Honda’s new simulator will use nine actuators instead of the customary nine (Photo: Honda)

Honda said it will become the first carmaker to adopt a new driving-simulator technology that it says will more accurately reproduce the actual driving experience.

The Japanese carmaker said the simulator will use an architecture called DiM25o, with the acronym standing for driver-in-motion. It uses nine actuators to accurately reproduce vehicle ride, handling and acceleration characteristics.

Honda’s vice president in charge of European R&D, Yasunori Oku, said DiM250 is a “crucial tool” for developing the company’s advanced driver assistance, HMI, powertrain and autonomous driving technologies.

The simulator, which was developed by testing software specialist VI-grade and manufactured by automatic controls company Saginomiya, will be installed at Honda R&D Europe’s technical center in Offenbach, Germany, in the second half of 2018.

will become the world’s first car manufacturer to adopt new state-of-the-art driving simulator technology, based on a revolutionary architecture called DiM250 (Driver-in-Motion).

Most driving simulators make use of motion technology derived from flight simulators, and typically use six actuators to deliver six ‘degrees of freedom’. However, to accurately reproduce vehicle ride, handling and acceleration characteristics within a single simulator, VI-grade’s DiM250 system uses nine actuators to create additional ranges of motion. It is unique in the industry.

Yasunori Oku, Executive Vice President, Honda R&D Europe, said: “We expect to use DiM250 primarily for vehicle dynamics and ride applications, as well as using it as a crucial tool to develop and test our ADAS, HMI, powertrain and autonomous driving technologies earlier in the design process”. “The DiM250 technology will provide an ideal common development platform for our research and development activities, where all teams involved can work together in one single collaborative environment.”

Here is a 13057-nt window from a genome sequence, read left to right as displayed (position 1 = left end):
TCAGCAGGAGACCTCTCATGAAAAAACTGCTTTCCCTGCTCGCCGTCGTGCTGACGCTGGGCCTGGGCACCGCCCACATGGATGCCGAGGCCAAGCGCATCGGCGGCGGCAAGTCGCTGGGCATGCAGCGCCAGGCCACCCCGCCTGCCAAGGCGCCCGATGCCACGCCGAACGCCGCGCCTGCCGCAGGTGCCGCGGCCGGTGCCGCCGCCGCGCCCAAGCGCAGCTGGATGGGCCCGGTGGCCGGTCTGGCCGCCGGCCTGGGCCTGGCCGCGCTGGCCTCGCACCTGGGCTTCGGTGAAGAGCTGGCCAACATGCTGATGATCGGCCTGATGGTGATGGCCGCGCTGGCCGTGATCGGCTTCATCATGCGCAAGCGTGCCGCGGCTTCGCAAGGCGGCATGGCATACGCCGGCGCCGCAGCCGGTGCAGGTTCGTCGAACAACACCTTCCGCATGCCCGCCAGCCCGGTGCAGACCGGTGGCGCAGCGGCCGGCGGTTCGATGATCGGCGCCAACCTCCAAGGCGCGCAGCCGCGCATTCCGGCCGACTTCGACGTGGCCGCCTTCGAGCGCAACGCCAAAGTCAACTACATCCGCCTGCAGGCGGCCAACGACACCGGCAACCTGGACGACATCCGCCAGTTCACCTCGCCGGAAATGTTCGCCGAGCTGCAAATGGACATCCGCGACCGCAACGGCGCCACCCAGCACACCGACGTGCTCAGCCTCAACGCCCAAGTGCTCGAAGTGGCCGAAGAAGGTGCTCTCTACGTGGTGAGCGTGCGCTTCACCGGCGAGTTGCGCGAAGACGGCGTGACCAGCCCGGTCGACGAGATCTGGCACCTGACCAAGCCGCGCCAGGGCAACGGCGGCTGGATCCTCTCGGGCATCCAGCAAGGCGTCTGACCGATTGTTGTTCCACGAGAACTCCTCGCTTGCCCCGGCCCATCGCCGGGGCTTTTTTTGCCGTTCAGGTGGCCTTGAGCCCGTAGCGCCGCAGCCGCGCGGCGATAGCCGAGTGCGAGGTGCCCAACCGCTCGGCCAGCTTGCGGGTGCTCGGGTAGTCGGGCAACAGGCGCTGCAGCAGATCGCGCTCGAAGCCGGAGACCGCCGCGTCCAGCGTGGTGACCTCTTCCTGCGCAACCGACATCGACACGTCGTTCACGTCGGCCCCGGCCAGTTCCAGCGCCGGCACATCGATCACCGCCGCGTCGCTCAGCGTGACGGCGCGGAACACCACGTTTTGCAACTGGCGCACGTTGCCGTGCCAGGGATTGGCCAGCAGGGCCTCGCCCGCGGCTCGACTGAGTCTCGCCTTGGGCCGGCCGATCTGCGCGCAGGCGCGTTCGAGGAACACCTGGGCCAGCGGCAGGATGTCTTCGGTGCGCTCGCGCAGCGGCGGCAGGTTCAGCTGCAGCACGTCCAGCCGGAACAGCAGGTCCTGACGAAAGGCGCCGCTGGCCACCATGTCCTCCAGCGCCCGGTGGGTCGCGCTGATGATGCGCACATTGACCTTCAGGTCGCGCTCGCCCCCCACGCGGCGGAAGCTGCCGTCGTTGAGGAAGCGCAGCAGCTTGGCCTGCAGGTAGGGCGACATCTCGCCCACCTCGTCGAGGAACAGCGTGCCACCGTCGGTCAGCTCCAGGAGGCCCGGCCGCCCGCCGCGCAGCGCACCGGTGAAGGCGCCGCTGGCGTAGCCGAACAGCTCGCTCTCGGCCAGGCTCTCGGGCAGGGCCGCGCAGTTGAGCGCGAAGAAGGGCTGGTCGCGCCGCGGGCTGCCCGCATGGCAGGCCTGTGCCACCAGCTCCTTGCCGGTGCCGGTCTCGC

The DiM250 system has been designed by simulator software developer VI-grade, and is engineered and manufactured by automatic controls specialist Saginomiya. Its electrically-driven nine-actuator platform is more advanced than conventional ‘hexapod’ designs, and the whole system moves by sliding on airpads, rather than using additional mechanical rails. The airpads counterbalance the high payloads and dynamic loads, and help to make the simulator extremely stiff, silent and reliable.

The integration of Software-in-loop (SIL) and Hardware-in-loop (HIL) applications within the simulator will enable designers and engineers to evaluate advancements in the vehicle development cycle before physical prototypes have even been built. It will also allow the simulator to more accurately imitate problem scenarios to test safety systems and controls.

Juergen Fett, Managing Director, VI-grade, said, “We are looking forward to a continuous and successful usage of our technology at Honda R&D, helping the company to develop even better cars in a shorter time, while providing us with precious feedback to further improve our driving simulation solutions.”

The new simulator will be installed at Honda R&D Europe’s technical centre in Offenbach, Germany, in the second half of 2018.